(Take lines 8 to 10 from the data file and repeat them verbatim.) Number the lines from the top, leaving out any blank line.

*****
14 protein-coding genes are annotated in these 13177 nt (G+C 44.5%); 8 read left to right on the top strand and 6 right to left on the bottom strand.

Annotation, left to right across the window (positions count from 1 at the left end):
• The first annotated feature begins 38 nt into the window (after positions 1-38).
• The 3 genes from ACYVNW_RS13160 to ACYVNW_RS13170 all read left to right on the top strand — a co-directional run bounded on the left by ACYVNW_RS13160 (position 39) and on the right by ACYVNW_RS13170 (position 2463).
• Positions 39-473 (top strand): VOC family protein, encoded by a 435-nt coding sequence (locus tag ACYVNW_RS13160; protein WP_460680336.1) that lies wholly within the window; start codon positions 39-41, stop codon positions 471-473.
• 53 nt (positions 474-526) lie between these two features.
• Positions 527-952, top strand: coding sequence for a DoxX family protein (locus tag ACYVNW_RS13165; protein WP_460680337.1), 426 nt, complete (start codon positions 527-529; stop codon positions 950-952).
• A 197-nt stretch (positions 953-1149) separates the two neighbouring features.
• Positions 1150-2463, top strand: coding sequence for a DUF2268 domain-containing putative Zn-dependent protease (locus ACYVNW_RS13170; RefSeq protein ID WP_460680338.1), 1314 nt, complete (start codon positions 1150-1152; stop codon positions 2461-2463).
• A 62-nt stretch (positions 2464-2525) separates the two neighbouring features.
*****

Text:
• A 197-nt stretch (positions 953-1149) separates the two neighbouring features.
• Positions 1150-2463, top strand: coding sequence for a DUF2268 domain-containing putative Zn-dependent protease (locus ACYVNW_RS13170; RefSeq protein ID WP_460680338.1), 1314 nt, complete (start codon positions 1150-1152; stop codon positions 2461-2463).
• A 62-nt stretch (positions 2464-2525) separates the two neighbouring features.